Whatever happens, how can I help? How can I use my experience to benefit others? How can what I am going through be transformed into something that will uplift and nurture my fellow human beings? If we step outside of ourselves, we find that there is this big beautiful world filled with people who are also suffering. Just like us, others are experiencing pain and fear and doubt and love and passion and loss and anger and delight and confusion and confidence and sadness. We are neither alone nor disconnected. Our existence is fundamentally dependent on the existence of others. And when we look into someone else's eyes, we can see ourselves reflected back. My pain is your pain. Your joy is also mine. So when we think of our lives as opportunities to help, we become bigger. It's easier to rest in spaciousness rather than constrict around our own suffering. It's okay. If my suffering can help other people, then I suffer willingly! If what I can learn from my own experience is of benefit to other people, then may I have all the experience I need to be of the most benefit. Instead of getting mired in the throes of whatever is happening, can we transform it into something useful? We can. We can in so many ways.  Can we care enough to help each other?

Rest in the cradle of loving-kindness.
Can we allow others to take care of us? Can we ask for and receive help? I am so used to being the person who takes care of others. Both my nature and my work invite me to spend lots of my time taking care of other people, and gladly so. I love taking care of people. I love understanding what they need, sharing their experience, offering myself to them. So when it comes time for me to be taken care of... well, when is the last time that happened? I can't think of a time in my adult life before having this stroke that I fully allowed others to care for me. And then when this happened, I had to fall back into the arms of my community. I couldn't care for myself on my own. I needed help (still need help). And I ask for it. And the way that the cradle of support has nurtured me is phenomenal and powerful. We have to surrender sometimes- allow ourselves to be a little vulnerable. Trust others. Let go of our sense of control. That I am fortunate enough to have a community of loving kindness waiting there to catch me is purely the magic of being part of a sangha. A community of practitioners who walk with each other on the path of wakefulness. Never have I known community like this. Love and support in this space are boundless. The human potential for coming together to care for one another is magical beyond belief.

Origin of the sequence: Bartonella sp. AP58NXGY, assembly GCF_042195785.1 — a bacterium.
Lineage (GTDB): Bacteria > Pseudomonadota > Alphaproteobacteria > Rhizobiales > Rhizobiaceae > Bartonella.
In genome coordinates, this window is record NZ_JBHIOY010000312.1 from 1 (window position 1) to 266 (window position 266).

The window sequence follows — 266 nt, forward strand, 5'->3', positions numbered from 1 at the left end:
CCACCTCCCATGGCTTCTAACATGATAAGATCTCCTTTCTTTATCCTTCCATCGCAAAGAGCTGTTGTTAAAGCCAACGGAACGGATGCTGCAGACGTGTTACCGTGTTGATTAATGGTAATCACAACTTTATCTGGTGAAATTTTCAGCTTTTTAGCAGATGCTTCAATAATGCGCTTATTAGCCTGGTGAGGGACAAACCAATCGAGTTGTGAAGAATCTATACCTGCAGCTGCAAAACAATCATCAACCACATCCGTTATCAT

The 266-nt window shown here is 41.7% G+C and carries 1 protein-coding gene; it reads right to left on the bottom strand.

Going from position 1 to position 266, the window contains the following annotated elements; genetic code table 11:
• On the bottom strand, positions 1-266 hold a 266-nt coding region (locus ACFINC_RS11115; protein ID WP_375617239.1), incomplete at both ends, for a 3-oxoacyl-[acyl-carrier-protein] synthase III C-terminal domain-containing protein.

Turning to the Three Jewels, we can work with all aspects of suffering and illness.  These gems are of great benefit to me in my life, and they structure this journey for me.

There is such a wealth of wisdom and knowledge that we have as human beings. We can all find something that speaks to us, helps us connect with our own sense of love and worthiness, and helps us have a better understanding of ourselves and our brothers and sisters. What are the foundations of the space in which you live and heal? What are the tools that help you in times of need?